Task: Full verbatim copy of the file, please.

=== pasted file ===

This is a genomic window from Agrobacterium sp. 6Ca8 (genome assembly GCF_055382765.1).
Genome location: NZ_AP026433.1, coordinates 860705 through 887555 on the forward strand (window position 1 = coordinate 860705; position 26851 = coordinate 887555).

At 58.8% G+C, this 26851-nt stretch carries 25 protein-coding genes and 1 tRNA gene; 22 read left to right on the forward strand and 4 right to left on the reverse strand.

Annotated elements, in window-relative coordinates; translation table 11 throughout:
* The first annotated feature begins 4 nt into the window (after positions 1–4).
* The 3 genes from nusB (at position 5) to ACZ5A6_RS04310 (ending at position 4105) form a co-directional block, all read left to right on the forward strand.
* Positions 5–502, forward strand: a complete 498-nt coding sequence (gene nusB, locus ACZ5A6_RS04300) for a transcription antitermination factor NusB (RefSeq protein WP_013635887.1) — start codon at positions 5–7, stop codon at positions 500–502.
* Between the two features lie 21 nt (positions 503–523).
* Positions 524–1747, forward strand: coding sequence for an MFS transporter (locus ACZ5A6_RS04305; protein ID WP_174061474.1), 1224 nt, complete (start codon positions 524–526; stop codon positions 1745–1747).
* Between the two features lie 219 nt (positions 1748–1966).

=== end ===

This is a genomic window from Agrobacterium sp. 6Ca8 (genome assembly GCF_055382765.1).
Genome location: NZ_AP026433.1, coordinates 860705 through 887555 on the forward strand (window position 1 = coordinate 860705; position 26851 = coordinate 887555).

At 58.8% G+C, this 26851-nt stretch carries 25 protein-coding genes and 1 tRNA gene; 22 read left to right on the forward strand and 4 right to left on the reverse strand.

Annotated elements, in window-relative coordinates; translation table 11 throughout:
* The first annotated feature begins 4 nt into the window (after positions 1–4).
* The 3 genes from nusB (at position 5) to ACZ5A6_RS04310 (ending at position 4105) form a co-directional block, all read left to right on the forward strand.
* Positions 5–502, forward strand: a complete 498-nt coding sequence (gene nusB, locus ACZ5A6_RS04300) for a transcription antitermination factor NusB (RefSeq protein WP_013635887.1) — start codon at positions 5–7, stop codon at positions 500–502.
* Between the two features lie 21 nt (positions 503–523).
* Positions 524–1747, forward strand: coding sequence for an MFS transporter (locus ACZ5A6_RS04305; protein ID WP_174061474.1), 1224 nt, complete (start codon positions 524–526; stop codon positions 1745–1747).
* Between the two features lie 219 nt (positions 1748–1966).